In the realm of extreme career changes, Richie Clark’s is right up there. Consider butcher to psychologist. There’s certainly no clear pathway between the two, so three years ago Richie summoned the courage to forge his own.
The Bendigo student is now half way to achieving his goal of becoming a clinical psychologist. “It’s been a good change, that’s for sure,” he says on transitioning from the meat room to the lecture theatre. “It’s the best decision I’ve ever made, hands down. But I’ve really tested myself.”
The 26-year-old grew up in the tiny goldfields township of Talbot, population 300. He completed high school at Maryborough Education Centre, before moving to Bendigo to find work.
“I ended up getting a part-time job at Woollies,” Richie says. “And then I heard about a butcher’s apprenticeship being offered. I started doing that and I really enjoyed it. Going from a general job in the supermarket to the team environment of the meat room was really good. There was a sense of achievement at the end of the day. Being a butcher taught me how to work hard. They’re very hard-working people. I had a sense of camaraderie and I enjoyed my apprenticeship a lot.”
Richie learnt fast and became a qualified butcher after just three years, instead of the usual four, but he didn’t settle into the role. “When I finished I realised I wanted to do something else. I could see the repetitive nature of the job ahead of me and I didn’t really want that.”
He toyed with the idea of doing a different trade, or even going into business with a mate, but he also had a growing desire to work with people. To help others.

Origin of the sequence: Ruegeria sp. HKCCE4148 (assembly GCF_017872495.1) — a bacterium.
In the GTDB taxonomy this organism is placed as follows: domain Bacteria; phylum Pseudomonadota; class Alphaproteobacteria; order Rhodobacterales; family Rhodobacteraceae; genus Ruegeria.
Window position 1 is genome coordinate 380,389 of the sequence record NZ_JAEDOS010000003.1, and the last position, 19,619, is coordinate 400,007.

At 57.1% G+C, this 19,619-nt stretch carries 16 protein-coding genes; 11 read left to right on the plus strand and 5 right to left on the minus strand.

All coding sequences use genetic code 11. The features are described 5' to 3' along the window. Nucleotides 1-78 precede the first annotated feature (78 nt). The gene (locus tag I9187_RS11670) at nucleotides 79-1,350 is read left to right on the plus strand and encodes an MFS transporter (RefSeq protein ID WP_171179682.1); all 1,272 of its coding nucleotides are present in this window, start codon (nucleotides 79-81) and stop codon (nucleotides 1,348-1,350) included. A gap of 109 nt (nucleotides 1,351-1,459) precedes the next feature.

“I came to La Trobe and enrolled in the social work course. I studied that for a year, but I found it was more focussed on global aspects. It was more about societal change and politics and I felt like I wanted to help people on an individual basis,” he says.
“I emailed the coordinator of the psychology course, Pauleen Bennett, and she was really helpful. I just felt that if I could help people individually, that would then spread to have a positive effect on families and communities.”
Richie is speaking from personal experience. “My mum suffers from psychosis and bi-polar disorder,” he says. “I don’t think that was a driving force for me to study psychology, but studying has helped me to understand how things work – although there’s so much we don’t know.
“It’s helped me understand a little bit more about how people react to things, and why, and I’m not so quick to judge them now. I look at the world differently.”
Richie has started working on some group research with other students, and it’s given him a taste of what more he can now achieve in life. “When I started studying I just wanted to keep up with the pack,” he says. “Initially I struggled to get back into education. I wasn’t a very good student at high school. I struggled a fair bit with the assignments.”
He credits personal perseverance, good feedback from lecturers and the support of fellow students for getting him through the first years. He is now seeing his grades increase from mid-60s to the mid-70s needed to qualify for post-graduate study.
“Now I want to do research,” he says. “I want to create my own legacy, find out something we don’t know yet. We know that certain spots in the brain light up when we do different actions or have different thoughts, but we really don’t understand the mechanisms involved. I want to contribute to the field. That’s my dream.”